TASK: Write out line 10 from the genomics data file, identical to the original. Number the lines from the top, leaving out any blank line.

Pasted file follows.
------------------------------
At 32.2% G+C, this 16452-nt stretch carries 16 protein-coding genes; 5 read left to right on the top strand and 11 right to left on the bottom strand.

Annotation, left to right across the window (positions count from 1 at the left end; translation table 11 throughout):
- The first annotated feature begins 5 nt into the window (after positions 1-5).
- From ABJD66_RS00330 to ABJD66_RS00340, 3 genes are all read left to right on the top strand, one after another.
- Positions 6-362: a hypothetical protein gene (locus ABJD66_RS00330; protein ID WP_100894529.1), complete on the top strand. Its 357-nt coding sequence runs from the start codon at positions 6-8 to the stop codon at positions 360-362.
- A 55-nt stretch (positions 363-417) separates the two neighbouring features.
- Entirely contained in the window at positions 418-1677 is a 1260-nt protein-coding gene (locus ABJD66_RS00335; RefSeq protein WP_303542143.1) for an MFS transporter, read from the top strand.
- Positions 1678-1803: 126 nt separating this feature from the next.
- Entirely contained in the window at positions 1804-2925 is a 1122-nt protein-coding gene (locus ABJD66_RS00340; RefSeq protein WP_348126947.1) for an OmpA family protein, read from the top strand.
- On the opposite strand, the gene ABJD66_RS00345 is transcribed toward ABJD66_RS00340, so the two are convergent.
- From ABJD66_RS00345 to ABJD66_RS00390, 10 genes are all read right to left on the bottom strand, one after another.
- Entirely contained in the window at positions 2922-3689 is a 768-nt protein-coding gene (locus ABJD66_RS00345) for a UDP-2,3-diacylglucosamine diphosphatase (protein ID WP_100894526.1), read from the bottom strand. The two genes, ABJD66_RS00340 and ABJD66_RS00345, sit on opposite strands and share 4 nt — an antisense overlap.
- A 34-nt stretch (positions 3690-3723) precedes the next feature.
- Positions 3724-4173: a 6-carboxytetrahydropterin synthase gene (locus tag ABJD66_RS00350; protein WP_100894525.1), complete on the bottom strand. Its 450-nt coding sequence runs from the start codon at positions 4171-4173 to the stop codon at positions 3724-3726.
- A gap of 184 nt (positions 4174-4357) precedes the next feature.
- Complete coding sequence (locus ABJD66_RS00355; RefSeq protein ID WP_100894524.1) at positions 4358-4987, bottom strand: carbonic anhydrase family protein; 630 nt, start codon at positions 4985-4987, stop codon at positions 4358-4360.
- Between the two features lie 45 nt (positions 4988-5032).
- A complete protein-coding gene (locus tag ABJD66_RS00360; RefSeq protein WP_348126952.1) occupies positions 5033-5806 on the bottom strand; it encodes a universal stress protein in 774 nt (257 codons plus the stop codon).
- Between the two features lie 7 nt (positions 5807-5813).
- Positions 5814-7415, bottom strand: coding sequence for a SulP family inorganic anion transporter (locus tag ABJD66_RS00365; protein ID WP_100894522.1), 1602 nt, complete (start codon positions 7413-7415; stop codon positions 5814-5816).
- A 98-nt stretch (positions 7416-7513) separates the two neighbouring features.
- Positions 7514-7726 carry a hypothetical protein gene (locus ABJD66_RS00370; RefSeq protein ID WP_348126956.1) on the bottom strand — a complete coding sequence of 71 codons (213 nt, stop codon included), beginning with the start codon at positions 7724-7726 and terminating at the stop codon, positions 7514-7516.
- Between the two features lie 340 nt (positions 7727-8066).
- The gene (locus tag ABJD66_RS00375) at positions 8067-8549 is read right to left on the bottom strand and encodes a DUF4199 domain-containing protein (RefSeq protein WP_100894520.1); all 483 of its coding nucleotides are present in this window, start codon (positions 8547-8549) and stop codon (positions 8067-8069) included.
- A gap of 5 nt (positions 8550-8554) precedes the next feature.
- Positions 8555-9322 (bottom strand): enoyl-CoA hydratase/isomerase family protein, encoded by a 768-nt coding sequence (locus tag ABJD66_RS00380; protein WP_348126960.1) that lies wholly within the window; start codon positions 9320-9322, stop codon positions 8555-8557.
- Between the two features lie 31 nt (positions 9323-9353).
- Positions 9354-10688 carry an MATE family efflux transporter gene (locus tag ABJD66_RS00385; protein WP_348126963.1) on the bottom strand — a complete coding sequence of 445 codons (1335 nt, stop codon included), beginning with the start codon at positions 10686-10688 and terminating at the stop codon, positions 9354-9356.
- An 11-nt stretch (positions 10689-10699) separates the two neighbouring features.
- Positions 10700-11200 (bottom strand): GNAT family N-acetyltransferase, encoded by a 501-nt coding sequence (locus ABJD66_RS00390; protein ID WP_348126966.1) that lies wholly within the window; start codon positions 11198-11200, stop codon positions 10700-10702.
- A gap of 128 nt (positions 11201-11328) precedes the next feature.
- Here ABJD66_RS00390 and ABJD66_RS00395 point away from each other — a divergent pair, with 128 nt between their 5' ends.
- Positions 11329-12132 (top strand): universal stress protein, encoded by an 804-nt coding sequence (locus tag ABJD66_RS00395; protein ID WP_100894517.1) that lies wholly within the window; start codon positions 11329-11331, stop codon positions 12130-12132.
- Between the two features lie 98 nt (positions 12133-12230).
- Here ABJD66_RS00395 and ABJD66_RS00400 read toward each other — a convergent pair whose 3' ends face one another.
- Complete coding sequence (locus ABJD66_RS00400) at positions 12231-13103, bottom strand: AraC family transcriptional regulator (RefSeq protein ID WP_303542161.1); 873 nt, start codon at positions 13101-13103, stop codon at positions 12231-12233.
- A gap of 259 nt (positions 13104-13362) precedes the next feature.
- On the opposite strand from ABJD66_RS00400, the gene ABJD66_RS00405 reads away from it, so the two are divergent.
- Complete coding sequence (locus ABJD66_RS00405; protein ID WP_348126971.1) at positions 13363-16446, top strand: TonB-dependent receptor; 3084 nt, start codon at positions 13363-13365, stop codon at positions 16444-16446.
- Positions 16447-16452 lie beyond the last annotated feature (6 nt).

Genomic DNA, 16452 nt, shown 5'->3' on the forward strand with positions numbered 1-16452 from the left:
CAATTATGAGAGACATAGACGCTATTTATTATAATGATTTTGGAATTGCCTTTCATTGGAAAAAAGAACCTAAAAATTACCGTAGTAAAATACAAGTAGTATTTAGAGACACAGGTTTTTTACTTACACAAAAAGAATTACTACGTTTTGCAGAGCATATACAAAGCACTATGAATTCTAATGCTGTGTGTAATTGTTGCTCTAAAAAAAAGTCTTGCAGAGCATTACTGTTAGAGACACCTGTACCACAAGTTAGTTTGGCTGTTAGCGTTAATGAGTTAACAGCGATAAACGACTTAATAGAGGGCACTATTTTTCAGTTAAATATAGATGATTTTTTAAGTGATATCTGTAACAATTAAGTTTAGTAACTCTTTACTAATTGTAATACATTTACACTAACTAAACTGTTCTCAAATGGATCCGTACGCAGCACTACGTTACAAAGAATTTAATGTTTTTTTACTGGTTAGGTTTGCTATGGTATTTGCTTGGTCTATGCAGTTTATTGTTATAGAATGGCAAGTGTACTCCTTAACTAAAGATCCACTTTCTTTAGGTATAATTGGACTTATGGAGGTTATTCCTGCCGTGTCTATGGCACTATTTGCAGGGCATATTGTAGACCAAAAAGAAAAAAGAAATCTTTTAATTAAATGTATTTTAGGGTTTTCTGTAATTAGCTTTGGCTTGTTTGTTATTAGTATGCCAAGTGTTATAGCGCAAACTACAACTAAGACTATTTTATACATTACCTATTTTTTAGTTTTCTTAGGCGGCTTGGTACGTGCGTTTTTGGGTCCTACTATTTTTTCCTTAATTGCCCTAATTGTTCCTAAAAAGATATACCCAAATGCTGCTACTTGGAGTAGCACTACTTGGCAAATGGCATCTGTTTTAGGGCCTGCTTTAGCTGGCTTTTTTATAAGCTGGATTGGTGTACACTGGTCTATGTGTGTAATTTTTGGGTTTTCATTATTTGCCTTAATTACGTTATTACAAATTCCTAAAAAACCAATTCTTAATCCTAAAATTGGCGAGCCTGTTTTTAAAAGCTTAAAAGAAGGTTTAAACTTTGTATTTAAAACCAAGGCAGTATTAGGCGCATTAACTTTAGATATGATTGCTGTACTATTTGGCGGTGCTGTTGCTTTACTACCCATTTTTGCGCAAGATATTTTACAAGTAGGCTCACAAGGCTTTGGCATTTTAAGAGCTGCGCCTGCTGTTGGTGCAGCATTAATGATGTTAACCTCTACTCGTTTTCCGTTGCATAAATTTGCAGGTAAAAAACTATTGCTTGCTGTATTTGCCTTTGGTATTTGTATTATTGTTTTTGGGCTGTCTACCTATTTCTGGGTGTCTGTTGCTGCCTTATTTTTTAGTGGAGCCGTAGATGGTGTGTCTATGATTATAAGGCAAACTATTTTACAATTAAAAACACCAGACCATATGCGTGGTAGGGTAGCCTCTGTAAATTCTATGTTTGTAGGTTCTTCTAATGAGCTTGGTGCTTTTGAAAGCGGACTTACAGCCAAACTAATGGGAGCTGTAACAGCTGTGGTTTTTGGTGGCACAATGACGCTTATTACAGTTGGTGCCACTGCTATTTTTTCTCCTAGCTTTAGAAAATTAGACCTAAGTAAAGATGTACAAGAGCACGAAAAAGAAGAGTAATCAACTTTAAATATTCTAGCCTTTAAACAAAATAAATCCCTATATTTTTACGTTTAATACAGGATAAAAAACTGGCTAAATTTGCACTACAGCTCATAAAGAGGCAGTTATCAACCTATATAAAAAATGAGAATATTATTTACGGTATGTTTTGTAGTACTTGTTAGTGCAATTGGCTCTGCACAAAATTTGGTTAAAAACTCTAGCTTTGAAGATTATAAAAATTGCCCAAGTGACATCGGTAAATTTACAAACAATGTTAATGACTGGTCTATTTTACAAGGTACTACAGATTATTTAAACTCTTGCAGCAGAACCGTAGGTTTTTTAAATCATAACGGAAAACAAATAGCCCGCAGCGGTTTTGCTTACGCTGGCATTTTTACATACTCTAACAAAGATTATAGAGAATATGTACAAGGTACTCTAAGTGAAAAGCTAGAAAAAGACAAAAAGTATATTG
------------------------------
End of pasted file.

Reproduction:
- On the opposite strand, the gene ABJD66_RS00345 is transcribed toward ABJD66_RS00340, so the two are convergent.